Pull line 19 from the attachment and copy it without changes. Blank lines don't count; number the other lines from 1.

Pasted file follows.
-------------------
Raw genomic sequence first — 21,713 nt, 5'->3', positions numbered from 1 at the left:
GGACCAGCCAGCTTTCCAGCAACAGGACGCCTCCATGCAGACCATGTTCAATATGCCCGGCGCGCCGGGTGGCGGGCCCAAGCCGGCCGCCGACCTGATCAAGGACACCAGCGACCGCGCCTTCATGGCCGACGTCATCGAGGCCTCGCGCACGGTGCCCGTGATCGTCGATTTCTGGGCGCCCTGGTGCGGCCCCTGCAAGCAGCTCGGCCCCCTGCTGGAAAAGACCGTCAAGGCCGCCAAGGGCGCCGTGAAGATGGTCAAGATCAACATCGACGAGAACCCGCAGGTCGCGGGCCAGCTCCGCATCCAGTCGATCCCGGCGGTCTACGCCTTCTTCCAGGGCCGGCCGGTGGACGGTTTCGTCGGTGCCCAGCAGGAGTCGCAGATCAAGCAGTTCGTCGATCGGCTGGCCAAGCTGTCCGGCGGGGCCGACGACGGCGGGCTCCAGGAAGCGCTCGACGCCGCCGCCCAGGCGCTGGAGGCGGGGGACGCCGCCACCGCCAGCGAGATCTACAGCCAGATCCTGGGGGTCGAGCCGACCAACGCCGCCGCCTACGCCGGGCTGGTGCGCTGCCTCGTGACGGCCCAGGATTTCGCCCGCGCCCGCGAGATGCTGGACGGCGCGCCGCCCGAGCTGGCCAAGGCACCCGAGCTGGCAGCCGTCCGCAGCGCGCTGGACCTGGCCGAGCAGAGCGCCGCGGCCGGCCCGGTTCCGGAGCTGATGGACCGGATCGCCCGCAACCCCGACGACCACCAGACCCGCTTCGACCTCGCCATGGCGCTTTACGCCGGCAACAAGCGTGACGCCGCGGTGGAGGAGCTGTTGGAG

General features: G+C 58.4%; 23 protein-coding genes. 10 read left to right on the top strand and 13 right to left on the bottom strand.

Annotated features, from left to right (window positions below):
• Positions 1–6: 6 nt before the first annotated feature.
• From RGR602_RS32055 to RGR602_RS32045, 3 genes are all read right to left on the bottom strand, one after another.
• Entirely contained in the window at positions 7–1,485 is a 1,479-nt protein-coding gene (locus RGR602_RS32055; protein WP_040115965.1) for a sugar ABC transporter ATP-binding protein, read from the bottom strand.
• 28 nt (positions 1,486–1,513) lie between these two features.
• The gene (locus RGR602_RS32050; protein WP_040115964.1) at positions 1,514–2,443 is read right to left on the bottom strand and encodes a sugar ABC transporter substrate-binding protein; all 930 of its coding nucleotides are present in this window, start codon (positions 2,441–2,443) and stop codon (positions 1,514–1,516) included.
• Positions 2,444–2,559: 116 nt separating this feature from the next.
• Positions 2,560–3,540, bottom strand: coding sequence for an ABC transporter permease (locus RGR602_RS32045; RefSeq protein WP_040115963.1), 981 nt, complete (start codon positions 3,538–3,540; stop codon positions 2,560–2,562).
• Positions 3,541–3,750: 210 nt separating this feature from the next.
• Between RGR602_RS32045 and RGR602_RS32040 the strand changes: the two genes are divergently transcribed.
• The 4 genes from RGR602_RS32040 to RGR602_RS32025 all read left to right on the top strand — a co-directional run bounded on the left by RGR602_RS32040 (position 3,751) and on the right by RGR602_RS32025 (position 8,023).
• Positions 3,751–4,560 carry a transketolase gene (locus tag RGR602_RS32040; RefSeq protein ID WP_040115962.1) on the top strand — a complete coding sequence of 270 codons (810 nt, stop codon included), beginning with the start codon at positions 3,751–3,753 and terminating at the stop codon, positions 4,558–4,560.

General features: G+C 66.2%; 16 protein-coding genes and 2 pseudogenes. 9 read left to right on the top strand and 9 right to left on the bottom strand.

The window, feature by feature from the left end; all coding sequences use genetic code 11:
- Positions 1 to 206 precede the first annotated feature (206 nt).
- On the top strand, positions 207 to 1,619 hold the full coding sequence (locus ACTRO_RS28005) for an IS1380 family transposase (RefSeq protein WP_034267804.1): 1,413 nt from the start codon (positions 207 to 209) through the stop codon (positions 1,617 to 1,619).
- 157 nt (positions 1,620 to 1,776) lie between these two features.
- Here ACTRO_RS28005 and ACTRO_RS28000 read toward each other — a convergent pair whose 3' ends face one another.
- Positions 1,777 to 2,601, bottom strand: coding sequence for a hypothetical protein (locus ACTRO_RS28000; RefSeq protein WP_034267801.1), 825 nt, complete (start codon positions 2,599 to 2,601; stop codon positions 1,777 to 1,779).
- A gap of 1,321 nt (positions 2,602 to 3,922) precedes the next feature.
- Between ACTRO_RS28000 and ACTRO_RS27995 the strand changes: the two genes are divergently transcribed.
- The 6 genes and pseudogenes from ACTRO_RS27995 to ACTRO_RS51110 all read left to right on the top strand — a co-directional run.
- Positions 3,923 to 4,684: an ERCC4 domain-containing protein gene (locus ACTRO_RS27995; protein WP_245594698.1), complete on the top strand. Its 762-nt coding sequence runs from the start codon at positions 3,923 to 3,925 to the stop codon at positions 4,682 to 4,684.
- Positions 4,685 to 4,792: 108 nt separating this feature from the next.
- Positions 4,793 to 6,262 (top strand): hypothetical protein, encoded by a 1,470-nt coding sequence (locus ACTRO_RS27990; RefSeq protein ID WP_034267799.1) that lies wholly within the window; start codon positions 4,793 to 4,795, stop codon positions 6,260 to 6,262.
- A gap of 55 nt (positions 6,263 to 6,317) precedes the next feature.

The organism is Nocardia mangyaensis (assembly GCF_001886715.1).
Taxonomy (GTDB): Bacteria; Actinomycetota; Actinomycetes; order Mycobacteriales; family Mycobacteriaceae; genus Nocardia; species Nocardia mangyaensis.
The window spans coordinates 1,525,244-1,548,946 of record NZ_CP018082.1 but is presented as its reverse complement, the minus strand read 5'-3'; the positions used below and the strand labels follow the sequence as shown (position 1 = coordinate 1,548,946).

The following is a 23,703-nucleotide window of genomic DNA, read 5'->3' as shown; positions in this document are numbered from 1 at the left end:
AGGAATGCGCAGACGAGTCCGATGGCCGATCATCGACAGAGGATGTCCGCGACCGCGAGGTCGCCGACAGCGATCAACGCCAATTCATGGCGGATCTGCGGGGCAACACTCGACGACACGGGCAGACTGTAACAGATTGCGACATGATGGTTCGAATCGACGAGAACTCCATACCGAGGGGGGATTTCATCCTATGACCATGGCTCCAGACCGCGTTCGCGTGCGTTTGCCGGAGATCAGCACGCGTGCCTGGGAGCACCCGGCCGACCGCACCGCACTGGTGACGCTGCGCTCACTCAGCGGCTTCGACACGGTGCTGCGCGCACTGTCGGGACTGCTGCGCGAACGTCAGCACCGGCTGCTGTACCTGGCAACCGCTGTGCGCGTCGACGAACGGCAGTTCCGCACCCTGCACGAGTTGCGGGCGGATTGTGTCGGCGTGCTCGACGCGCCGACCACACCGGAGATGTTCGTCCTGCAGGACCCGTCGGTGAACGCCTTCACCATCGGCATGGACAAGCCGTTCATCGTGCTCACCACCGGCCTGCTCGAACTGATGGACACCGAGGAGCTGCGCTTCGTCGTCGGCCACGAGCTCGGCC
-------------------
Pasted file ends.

- On the top strand, positions 207 to 1,619 hold the full coding sequence (locus ACTRO_RS28005) for an IS1380 family transposase (RefSeq protein WP_034267804.1): 1,413 nt from the start codon (positions 207 to 209) through the stop codon (positions 1,617 to 1,619).